What is more rock and roll than chartering your own plane or for that matter, ending a promising career? Stevie Ray Vaughn got his name from the song “Rave On,” by fellow Texan guitarist Buddy Holly. Both died on their way to shows. For Holly it was just after midnight, on a cold February 3, 1959, in Clear Lake, Iowa. Holly wanted to get to the hotel with enough time to do some laundry, so he and the headliners Ritchie Valens and J.P. “The Big Bopper” Richardson, chartered a plane. Guitarist Tommy Alsup lost out on the final ride by a flip of a coin.
The story of the final tour will be told in the film Clear Lake, which is being put together by Rick French CEO of marketing firm French/West/Vaughan, Denim Buffalo Films founder and president Patrick Shanahan, and Maria Elena Holly, Buddy Holly’s widow, according to Variety. Shanahan wrote the screenplay and collaborated with French on the story.
After a concert at the Surf Ballroom, Holly, Valens, and “The Big Bopper” were killed in a plane crash near Clear Lake, Iowa, together with 21-year-old pilot Roger Peterson. The film will follow Holly and Little Anthony & the Imperials on the 1958 “Biggest Show of Stars Tour.”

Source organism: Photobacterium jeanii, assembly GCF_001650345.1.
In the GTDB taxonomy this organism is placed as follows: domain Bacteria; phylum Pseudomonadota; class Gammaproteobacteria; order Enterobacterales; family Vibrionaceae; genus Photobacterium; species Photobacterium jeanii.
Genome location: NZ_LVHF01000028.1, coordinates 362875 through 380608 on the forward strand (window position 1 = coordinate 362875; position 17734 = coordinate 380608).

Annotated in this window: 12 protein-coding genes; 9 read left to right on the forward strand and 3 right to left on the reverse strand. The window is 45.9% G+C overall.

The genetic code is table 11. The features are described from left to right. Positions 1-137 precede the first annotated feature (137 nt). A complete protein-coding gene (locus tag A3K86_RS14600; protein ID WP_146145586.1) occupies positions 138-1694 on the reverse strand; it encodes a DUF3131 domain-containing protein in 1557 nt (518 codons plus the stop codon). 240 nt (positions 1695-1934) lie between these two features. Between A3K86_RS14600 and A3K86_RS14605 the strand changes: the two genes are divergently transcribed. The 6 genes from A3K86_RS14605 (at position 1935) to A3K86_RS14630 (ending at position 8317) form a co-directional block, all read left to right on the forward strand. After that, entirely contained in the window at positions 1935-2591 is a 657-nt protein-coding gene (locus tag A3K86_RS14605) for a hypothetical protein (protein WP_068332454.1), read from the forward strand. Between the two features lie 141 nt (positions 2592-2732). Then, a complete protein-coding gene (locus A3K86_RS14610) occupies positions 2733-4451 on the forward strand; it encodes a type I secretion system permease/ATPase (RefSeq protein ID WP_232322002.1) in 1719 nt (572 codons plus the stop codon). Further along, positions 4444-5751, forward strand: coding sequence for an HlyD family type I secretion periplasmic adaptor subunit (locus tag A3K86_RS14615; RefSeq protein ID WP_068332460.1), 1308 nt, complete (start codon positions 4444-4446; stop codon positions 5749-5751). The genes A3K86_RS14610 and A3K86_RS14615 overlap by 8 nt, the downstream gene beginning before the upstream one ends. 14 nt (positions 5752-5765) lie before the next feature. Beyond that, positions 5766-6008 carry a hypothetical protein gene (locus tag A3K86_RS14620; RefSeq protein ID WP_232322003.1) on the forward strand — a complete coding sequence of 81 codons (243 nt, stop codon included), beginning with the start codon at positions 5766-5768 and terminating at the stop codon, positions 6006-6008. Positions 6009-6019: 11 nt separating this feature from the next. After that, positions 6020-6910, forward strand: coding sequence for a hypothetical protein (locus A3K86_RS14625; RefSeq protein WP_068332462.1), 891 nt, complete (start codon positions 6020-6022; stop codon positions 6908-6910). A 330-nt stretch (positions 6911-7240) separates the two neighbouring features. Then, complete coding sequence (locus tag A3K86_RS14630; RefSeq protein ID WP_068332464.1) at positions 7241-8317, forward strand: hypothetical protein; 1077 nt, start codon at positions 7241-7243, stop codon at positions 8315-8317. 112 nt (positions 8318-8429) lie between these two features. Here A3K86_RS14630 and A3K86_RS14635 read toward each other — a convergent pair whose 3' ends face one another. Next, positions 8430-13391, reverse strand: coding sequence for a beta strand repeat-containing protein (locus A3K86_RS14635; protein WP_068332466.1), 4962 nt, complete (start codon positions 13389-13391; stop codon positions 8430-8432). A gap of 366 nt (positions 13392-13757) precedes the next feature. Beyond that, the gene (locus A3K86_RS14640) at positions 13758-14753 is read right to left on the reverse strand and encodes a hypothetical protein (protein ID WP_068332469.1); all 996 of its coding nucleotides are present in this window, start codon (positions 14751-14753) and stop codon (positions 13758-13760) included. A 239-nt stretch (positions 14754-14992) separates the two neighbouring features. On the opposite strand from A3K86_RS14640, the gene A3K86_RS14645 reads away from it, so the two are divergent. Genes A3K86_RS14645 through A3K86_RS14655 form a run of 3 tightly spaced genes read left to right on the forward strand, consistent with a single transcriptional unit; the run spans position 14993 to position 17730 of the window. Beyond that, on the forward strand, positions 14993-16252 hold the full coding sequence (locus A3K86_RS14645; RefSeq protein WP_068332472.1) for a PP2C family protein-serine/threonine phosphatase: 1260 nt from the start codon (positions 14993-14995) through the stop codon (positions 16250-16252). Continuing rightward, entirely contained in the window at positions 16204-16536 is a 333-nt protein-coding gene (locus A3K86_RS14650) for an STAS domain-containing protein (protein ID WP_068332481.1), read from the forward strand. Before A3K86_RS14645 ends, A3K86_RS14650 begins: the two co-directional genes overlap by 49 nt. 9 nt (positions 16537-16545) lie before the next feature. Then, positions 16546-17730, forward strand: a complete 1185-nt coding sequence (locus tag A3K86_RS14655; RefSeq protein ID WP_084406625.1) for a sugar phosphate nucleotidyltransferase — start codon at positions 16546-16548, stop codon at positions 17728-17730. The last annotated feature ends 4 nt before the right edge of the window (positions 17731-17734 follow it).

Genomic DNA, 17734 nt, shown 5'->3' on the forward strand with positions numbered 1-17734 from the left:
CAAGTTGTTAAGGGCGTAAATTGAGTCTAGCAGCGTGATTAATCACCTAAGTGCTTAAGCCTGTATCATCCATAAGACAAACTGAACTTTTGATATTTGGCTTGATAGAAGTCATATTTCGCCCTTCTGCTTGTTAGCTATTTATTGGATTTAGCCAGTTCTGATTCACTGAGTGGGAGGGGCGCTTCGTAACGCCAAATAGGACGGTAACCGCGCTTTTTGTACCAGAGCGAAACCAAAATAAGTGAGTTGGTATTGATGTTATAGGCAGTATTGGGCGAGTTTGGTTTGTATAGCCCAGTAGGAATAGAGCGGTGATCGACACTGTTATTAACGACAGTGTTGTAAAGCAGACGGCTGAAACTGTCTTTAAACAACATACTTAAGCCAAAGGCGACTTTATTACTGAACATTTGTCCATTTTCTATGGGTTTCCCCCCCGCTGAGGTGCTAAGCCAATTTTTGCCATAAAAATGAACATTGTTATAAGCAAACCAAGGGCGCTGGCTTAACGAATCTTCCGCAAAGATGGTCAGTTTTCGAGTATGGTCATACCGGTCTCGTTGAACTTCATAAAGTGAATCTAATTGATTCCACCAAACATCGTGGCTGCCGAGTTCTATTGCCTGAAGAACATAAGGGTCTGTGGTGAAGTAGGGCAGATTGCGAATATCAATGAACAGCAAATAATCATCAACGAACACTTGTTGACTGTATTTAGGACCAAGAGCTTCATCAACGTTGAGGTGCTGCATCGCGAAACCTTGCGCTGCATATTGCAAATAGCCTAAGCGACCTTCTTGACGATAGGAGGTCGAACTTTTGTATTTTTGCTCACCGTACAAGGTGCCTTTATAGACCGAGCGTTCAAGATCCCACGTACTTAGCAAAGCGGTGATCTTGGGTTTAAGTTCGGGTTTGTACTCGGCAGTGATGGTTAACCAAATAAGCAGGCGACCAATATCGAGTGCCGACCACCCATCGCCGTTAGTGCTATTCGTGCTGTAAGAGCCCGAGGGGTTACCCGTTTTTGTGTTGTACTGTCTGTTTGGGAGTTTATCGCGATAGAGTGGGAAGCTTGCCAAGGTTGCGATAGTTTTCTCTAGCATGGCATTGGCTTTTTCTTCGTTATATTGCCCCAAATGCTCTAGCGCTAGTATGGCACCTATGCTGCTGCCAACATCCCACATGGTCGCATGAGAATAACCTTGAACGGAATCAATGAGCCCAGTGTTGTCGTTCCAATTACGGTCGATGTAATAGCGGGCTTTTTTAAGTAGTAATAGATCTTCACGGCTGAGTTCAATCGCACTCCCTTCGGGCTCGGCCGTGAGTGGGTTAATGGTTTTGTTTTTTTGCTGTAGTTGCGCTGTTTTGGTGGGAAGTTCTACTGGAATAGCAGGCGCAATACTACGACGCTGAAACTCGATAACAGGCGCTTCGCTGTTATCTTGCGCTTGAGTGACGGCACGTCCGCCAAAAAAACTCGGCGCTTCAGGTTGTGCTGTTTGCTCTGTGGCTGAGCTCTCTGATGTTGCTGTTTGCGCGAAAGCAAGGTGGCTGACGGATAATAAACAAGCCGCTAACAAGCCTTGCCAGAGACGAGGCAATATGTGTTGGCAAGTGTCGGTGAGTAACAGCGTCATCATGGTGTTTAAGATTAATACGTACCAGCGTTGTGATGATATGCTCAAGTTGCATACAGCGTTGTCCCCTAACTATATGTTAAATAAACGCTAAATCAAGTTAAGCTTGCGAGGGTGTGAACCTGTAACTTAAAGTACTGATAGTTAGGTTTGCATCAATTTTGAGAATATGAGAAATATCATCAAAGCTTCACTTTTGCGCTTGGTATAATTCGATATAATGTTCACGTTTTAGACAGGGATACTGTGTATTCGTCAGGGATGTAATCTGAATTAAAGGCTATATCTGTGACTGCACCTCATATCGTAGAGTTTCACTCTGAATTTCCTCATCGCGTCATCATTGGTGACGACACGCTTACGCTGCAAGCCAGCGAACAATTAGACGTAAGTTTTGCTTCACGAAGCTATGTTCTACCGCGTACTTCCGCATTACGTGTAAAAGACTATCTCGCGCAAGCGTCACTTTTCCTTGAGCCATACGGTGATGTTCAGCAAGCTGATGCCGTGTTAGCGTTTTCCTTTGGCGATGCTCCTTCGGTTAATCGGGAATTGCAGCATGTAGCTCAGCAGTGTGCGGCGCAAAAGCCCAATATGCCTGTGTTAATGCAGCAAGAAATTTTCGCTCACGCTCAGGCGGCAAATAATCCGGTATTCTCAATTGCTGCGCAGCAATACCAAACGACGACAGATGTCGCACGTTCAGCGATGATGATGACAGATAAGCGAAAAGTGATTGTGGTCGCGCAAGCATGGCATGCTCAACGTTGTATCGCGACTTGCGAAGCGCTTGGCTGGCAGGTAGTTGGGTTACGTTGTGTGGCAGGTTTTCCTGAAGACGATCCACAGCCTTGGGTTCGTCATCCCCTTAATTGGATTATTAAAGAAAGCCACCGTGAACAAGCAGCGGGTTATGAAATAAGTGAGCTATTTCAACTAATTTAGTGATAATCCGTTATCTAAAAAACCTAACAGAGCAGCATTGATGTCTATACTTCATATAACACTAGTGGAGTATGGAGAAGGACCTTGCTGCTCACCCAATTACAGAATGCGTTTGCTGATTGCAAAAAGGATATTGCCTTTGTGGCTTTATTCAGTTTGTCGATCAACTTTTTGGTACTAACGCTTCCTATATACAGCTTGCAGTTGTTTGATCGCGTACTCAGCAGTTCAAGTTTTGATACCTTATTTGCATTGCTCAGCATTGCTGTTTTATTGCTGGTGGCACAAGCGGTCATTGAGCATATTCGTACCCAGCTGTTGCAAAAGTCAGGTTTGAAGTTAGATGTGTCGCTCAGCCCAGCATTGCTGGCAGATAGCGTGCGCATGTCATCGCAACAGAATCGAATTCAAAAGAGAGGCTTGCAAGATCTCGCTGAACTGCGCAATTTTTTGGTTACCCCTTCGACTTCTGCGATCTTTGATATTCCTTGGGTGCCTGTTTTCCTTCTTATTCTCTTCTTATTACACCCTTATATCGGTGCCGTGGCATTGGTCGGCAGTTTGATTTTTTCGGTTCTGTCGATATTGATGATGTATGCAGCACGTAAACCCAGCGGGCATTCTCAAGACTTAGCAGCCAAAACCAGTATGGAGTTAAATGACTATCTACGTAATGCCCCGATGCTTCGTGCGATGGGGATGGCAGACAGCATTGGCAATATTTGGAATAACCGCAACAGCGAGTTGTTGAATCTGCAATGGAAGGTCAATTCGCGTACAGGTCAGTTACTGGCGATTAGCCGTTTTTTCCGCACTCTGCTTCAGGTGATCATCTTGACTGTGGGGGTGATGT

Holly broke out with his band The Crickets in 1957 with the song “That’ll Be the Day,” and the follow-up “Peggy Sue.” Buddy Holly broke off from the Crickets in November 1958 and pulled in pre-outlaw Waylon Jennings on bass, Allsup on guitar, and drummer Carl Bunch. Frankie Sardo did opening vocals. Besides Valens, Richardson and Holly, Dion DiMucci and The Belmonts were on the tour which zigzagged across the Midwest.
Clear Lake is being by produced by Prix Productions in association with Holly’s widow, the Buddy Holly Educational Foundation, and BMG, which manages the Holly Estate publishing. The film is budgeted at $12 million.
Production begins in February to coincide with the 60th anniversary of Holly’s death.